7,933 Active Recruiters     Over 2 Million Candidates Globally

Advanced
  1. Keep me logged in
  2. forgot password
cancel

Checkout Jobs Basket (0)

You can checkout a maximum of 150 jobs.

Signup Better for Candidates

  • Create a free virtual CV and let recruiters find you
  • Automatically have your profile matched to suitable Oil & Gas positions
  • Link to your profile using it as a free online CV
  • Store all your employment documents to your profile for easy sending
  • Always receive feedback on positions applied for

Signup Better for Recruiters

  • Advertise Oil and Gas jobs for free
  • Suitable candidates automatically matched to your position
  • View candidate profiles for free
  • No more waiting for candidates to respond to job advertisements
  • Only ever pay when you match a candidate to a position
  • No more cold calling and sorting through out dated CVs

PBF's Split with PDVSA Grows as U.S. Refiner Halts Direct Deals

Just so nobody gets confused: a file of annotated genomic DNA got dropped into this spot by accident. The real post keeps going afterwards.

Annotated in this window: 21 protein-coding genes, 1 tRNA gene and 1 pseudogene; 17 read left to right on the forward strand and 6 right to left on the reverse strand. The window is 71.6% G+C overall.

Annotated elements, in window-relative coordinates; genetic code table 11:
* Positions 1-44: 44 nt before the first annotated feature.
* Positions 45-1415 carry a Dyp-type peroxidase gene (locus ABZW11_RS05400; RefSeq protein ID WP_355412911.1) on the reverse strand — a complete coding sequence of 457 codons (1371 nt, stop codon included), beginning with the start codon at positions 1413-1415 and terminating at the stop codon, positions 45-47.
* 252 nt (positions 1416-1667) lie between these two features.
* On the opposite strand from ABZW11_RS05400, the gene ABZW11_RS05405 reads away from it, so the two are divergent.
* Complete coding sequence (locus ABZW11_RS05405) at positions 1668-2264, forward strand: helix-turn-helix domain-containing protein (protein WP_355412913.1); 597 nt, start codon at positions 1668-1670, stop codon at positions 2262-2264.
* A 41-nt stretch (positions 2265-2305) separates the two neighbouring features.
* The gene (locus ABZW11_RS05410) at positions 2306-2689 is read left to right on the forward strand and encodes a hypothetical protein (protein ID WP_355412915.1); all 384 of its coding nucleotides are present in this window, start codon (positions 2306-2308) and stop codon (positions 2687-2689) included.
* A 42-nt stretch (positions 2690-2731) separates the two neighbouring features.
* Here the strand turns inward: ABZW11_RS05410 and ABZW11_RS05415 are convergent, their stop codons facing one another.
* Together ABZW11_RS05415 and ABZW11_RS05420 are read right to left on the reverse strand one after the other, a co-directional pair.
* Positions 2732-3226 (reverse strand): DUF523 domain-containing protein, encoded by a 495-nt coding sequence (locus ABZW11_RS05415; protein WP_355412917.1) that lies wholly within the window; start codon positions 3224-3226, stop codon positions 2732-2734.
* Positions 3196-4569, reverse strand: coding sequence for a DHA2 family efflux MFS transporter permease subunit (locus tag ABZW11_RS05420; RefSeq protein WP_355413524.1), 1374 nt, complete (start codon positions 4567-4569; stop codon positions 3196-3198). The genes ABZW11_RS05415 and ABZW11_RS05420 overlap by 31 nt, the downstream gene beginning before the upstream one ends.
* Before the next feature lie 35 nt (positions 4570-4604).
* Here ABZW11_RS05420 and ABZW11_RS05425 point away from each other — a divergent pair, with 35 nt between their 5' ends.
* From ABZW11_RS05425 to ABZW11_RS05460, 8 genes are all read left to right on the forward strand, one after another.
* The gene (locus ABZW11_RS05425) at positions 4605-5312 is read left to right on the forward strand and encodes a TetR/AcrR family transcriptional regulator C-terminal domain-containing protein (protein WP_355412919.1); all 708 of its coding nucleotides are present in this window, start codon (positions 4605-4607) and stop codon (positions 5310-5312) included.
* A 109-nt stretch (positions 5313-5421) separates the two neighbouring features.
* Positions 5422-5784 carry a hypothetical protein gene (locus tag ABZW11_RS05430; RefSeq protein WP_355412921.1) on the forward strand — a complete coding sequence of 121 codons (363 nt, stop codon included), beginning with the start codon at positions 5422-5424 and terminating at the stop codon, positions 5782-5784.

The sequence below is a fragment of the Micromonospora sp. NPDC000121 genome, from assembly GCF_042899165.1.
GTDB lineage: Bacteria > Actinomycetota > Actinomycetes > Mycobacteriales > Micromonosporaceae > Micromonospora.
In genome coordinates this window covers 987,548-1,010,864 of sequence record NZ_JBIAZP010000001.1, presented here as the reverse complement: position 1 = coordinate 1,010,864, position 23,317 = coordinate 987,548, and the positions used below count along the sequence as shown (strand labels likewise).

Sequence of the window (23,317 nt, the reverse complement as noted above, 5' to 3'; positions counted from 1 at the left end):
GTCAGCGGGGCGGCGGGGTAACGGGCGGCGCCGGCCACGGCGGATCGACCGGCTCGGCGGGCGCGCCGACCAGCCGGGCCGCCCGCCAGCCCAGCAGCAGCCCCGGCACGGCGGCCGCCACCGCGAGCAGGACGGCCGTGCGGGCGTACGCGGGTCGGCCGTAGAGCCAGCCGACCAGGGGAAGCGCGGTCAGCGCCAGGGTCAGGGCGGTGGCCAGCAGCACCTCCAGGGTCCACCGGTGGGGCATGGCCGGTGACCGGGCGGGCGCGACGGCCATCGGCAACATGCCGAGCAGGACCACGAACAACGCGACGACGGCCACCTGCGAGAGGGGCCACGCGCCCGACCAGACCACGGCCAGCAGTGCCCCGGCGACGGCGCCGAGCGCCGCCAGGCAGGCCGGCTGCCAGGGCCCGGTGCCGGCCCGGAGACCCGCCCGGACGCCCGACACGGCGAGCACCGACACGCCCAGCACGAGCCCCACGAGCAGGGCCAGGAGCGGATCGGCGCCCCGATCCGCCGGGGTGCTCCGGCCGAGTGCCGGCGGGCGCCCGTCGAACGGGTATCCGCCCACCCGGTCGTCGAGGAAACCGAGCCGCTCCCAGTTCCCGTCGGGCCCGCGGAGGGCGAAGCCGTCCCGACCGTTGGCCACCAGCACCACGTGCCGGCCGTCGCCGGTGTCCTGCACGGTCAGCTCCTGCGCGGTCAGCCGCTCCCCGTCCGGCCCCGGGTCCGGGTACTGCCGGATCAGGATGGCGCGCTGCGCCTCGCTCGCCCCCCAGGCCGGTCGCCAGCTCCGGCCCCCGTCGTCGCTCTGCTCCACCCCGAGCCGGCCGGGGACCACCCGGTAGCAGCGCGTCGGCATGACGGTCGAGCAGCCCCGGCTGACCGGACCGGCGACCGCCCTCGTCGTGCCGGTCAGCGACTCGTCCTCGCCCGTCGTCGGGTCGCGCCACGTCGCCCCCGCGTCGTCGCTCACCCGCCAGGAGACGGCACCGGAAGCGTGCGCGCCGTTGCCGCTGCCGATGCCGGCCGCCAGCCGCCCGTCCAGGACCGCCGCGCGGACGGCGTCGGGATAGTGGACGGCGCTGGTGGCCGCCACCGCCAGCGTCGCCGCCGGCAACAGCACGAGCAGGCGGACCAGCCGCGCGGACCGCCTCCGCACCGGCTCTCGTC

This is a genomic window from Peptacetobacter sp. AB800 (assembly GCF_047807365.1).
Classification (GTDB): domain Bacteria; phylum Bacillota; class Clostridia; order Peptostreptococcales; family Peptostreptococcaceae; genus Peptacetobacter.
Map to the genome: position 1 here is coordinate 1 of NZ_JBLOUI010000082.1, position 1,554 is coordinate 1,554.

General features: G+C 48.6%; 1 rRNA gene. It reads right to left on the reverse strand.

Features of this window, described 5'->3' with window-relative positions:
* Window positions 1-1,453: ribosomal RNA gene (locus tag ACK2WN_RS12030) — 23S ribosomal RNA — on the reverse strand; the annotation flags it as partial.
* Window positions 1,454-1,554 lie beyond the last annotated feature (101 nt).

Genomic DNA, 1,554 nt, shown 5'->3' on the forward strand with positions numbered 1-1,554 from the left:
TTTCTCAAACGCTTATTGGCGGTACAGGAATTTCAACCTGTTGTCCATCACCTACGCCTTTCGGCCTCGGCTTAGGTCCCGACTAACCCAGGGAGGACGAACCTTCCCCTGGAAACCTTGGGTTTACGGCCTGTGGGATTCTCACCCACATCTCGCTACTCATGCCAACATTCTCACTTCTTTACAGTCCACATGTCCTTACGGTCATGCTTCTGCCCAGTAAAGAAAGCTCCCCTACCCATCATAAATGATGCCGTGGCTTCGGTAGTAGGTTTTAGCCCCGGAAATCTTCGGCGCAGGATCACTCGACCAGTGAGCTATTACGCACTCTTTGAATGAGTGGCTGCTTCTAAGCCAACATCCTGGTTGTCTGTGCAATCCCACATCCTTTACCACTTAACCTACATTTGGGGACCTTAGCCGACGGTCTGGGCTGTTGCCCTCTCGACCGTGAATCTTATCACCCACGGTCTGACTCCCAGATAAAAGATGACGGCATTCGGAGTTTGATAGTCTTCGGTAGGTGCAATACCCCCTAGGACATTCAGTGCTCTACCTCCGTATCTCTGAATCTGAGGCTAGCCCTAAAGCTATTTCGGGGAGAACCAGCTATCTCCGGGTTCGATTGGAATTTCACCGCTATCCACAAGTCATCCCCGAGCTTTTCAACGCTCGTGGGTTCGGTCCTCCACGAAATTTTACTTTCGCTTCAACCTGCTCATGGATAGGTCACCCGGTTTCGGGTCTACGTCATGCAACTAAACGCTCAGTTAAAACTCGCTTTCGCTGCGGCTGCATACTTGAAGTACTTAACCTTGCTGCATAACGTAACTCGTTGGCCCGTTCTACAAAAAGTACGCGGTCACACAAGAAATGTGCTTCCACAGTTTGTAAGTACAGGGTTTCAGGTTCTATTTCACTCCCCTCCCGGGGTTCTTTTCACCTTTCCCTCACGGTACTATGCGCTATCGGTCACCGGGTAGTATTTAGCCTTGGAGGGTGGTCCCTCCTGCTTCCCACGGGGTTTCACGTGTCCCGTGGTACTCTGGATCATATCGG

Published in Oil Industry News on Thursday, 12 October 2017


Graphic for News Item: PBF's Split with PDVSA Grows as U.S. Refiner Halts Direct Deals

The fifth largest U.S. buyer of Venezuelan crude, PBF Energy Inc, has halted direct purchases from state-run oil company PDVSA, according to four sources, deepening a rift amid sanctions on the OPEC-member country.

PBF is the second buyer in as many months to go elsewhere for its oil and further disagreements could spell new hardships for PDVSA, which owes bondholders $1.2 billion in debt payments due this month. Venezuela relies on oil for over 90 percent of export revenue and U.S. refiners are among its largest cash-paying customers.